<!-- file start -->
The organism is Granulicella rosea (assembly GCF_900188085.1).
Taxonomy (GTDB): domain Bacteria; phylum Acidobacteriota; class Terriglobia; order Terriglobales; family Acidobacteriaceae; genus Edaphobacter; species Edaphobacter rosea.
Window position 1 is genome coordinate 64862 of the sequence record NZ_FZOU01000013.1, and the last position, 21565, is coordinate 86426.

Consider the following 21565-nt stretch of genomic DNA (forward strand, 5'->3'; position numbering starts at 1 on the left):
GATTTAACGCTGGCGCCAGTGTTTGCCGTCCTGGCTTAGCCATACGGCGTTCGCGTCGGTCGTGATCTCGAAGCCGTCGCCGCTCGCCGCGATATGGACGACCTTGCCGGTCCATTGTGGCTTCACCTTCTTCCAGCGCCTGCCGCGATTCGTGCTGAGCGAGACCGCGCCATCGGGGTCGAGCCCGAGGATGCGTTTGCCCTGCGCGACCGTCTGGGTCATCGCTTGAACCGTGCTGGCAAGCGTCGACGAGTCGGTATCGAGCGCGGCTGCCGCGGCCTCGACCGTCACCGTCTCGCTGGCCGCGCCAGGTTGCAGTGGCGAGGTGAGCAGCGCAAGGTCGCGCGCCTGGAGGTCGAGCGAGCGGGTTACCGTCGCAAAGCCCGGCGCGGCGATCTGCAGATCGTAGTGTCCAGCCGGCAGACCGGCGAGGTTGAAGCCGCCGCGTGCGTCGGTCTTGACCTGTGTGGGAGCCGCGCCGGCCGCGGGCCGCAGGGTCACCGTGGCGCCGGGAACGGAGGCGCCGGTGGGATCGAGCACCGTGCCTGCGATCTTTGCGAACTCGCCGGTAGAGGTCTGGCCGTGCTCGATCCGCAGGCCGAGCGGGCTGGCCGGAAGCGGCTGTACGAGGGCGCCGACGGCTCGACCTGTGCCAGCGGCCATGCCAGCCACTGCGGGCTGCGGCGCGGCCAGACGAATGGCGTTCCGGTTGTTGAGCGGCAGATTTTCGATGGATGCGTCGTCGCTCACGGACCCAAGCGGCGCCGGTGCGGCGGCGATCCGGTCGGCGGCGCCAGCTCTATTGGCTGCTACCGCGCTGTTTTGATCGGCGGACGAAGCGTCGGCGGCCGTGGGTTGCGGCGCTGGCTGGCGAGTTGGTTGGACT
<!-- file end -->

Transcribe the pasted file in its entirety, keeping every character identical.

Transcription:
The organism is Granulicella rosea (assembly GCF_900188085.1).
Taxonomy (GTDB): domain Bacteria; phylum Acidobacteriota; class Terriglobia; order Terriglobales; family Acidobacteriaceae; genus Edaphobacter; species Edaphobacter rosea.
Window position 1 is genome coordinate 64862 of the sequence record NZ_FZOU01000013.1, and the last position, 21565, is coordinate 86426.

Consider the following 21565-nt stretch of genomic DNA (forward strand, 5'->3'; position numbering starts at 1 on the left):
GATTTAACGCTGGCGCCAGTGTTTGCCGTCCTGGCTTAGCCATACGGCGTTCGCGTCGGTCGTGATCTCGAAGCCGTCGCCGCTCGCCGCGATATGGACGACCTTGCCGGTCCATTGTGGCTTCACCTTCTTCCAGCGCCTGCCGCGATTCGTGCTGAGCGAGACCGCGCCATCGGGGTCGAGCCCGAGGATGCGTTTGCCCTGCGCGACCGTCTGGGTCATCGCTTGAACCGTGCTGGCAAGCGTCGACGAGTCGGTATCGAGCGCGGCTGCCGCGGCCTCGACCGTCACCGTCTCGCTGGCCGCGCCAGGTTGCAGTGGCGAGGTGAGCAGCGCAAGGTCGCGCGCCTGGAGGTCGAGCGAGCGGGTTACCGTCGCAAAGCCCGGCGCGGCGATCTGCAGATCGTAGTGTCCAGCCGGCAGACCGGCGAGGTTGAAGCCGCCGCGTGCGTCGGTCTTGACCTGTGTGGGAGCCGCGCCGGCCGCGGGCCGCAGGGTCACCGTGGCGCCGGGAACGGAGGCGCCGGTGGGATCGAGCACCGTGCCTGCGATCTTTGCGAACTCGCCGGTAGAGGTCTGGCCGTGCTCGATCCGCAGGCCGAGCGGGCTGGCCGGAAGCGGCTGTACGAGGGCGCCGACGGCTCGACCTGTGCCAGCGGCCATGCCAGCCACTGCGGGCTGCGGCGCGGCCAGACGAATGGCGTTCCGGTTGTTGAGCGGCAGATTTTCGATGGATGCGTCGTCGCTCACGGACCCAAGCGGCGCCGGTGCGGCGGCGATCCGGTCGGCGGCGCCAGCTCTATTGGCTGCTACCGCGCTGTTTTGATCGGCGGACGAAGCGTCGGCGGCCGTGGGTTGCGGCGCTGGCTGGCGAGTTGGTTGGACT